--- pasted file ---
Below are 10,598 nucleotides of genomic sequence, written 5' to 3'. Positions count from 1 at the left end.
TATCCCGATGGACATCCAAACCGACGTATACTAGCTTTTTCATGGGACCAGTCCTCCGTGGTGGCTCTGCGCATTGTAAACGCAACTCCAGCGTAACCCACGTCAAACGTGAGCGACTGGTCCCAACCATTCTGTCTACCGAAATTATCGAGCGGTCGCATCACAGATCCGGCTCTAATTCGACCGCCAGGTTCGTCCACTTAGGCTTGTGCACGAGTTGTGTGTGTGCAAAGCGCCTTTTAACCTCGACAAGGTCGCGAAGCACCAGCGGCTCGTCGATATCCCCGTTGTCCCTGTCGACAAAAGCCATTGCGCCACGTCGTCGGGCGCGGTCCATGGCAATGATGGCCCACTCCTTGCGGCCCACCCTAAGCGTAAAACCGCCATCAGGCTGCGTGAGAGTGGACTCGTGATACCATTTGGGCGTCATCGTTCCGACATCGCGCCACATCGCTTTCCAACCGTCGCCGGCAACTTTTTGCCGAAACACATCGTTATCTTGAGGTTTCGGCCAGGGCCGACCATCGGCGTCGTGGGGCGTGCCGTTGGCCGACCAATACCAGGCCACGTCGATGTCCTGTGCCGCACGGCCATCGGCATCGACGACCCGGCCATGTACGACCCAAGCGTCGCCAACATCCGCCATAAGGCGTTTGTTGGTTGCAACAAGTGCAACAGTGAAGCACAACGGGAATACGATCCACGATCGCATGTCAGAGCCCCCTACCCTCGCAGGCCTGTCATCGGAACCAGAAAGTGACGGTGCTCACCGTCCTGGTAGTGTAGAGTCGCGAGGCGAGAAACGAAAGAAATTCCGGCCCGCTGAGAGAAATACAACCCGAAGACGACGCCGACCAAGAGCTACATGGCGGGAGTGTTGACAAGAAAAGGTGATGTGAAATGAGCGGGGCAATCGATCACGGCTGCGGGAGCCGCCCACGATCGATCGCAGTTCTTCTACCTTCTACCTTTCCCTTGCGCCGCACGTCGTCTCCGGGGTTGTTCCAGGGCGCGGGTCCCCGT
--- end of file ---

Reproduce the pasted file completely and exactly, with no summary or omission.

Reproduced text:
Below are 10,598 nucleotides of genomic sequence, written 5' to 3'. Positions count from 1 at the left end.
TATCCCGATGGACATCCAAACCGACGTATACTAGCTTTTTCATGGGACCAGTCCTCCGTGGTGGCTCTGCGCATTGTAAACGCAACTCCAGCGTAACCCACGTCAAACGTGAGCGACTGGTCCCAACCATTCTGTCTACCGAAATTATCGAGCGGTCGCATCACAGATCCGGCTCTAATTCGACCGCCAGGTTCGTCCACTTAGGCTTGTGCACGAGTTGTGTGTGTGCAAAGCGCCTTTTAACCTCGACAAGGTCGCGAAGCACCAGCGGCTCGTCGATATCCCCGTTGTCCCTGTCGACAAAAGCCATTGCGCCACGTCGTCGGGCGCGGTCCATGGCAATGATGGCCCACTCCTTGCGGCCCACCCTAAGCGTAAAACCGCCATCAGGCTGCGTGAGAGTGGACTCGTGATACCATTTGGGCGTCATCGTTCCGACATCGCGCCACATCGCTTTCCAACCGTCGCCGGCAACTTTTTGCCGAAACACATCGTTATCTTGAGGTTTCGGCCAGGGCCGACCATCGGCGTCGTGGGGCGTGCCGTTGGCCGACCAATACCAGGCCACGTCGATGTCCTGTGCCGCACGGCCATCGGCATCGACGACCCGGCCATGTACGACCCAAGCGTCGCCAACATCCGCCATAAGGCGTTTGTTGGTTGCAACAAGTGCAACAGTGAAGCACAACGGGAATACGATCCACGATCGCATGTCAGAGCCCCCTACCCTCGCAGGCCTGTCATCGGAACCAGAAAGTGACGGTGCTCACCGTCCTGGTAGTGTAGAGTCGCGAGGCGAGAAACGAAAGAAATTCCGGCCCGCTGAGAGAAATACAACCCGAAGACGACGCCGACCAAGAGCTACATGGCGGGAGTGTTGACAAGAAAAGGTGATGTGAAATGAGCGGGGCAATCGATCACGGCTGCGGGAGCCGCCCACGATCGATCGCAGTTCTTCTACCTTCTACCTTTCCCTTGCGCCGCACGTCGTCTCCGGGGTTGTTCCAGGGCGCGGGTCCCCGT